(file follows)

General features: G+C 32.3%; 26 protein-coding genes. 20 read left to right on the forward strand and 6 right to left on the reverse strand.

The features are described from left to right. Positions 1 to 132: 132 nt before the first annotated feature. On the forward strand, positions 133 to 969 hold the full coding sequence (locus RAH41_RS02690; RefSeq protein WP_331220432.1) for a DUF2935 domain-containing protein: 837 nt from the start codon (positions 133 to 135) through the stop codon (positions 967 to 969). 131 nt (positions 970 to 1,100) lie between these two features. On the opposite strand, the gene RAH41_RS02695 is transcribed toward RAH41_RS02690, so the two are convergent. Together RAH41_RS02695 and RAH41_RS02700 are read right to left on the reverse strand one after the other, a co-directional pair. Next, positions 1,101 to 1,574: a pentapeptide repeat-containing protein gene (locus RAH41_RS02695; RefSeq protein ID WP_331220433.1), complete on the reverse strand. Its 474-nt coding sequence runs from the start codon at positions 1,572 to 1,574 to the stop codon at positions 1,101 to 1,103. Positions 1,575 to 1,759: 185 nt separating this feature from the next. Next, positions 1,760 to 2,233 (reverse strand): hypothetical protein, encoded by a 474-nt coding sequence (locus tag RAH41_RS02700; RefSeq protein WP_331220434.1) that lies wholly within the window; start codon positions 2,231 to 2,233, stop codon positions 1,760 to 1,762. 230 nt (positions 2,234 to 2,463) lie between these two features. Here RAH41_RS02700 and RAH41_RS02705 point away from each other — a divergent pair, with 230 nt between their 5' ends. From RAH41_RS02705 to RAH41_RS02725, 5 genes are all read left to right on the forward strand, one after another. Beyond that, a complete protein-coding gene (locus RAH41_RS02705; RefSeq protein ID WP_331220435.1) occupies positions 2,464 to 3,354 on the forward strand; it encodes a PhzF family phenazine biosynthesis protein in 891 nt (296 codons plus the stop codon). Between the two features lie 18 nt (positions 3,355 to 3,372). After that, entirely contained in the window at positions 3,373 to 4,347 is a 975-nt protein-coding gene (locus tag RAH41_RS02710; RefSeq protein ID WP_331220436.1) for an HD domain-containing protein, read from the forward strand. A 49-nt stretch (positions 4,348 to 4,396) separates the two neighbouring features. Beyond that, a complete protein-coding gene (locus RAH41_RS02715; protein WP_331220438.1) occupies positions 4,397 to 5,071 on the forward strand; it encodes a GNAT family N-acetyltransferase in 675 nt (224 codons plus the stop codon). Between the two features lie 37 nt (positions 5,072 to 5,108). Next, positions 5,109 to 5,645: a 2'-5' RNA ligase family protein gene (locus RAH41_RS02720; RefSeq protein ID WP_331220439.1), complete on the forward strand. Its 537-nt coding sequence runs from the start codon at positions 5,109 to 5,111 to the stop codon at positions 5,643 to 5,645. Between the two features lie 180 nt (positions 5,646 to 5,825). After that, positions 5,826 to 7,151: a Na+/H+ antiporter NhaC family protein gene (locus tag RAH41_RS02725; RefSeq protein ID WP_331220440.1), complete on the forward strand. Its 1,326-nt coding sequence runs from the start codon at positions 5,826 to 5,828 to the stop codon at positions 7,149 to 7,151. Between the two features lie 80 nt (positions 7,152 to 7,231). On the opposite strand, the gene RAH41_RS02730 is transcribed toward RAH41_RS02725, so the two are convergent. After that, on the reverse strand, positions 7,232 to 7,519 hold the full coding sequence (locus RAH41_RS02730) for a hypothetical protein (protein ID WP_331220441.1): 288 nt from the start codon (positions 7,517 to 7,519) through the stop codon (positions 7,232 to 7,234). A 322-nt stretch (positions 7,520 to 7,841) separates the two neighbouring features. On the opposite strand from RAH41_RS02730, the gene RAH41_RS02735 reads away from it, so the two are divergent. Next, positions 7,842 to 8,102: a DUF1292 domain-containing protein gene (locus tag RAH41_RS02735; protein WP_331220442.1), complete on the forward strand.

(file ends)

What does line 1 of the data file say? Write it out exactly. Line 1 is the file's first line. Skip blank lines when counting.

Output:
General features: G+C 32.3%; 26 protein-coding genes. 20 read left to right on the forward strand and 6 right to left on the reverse strand.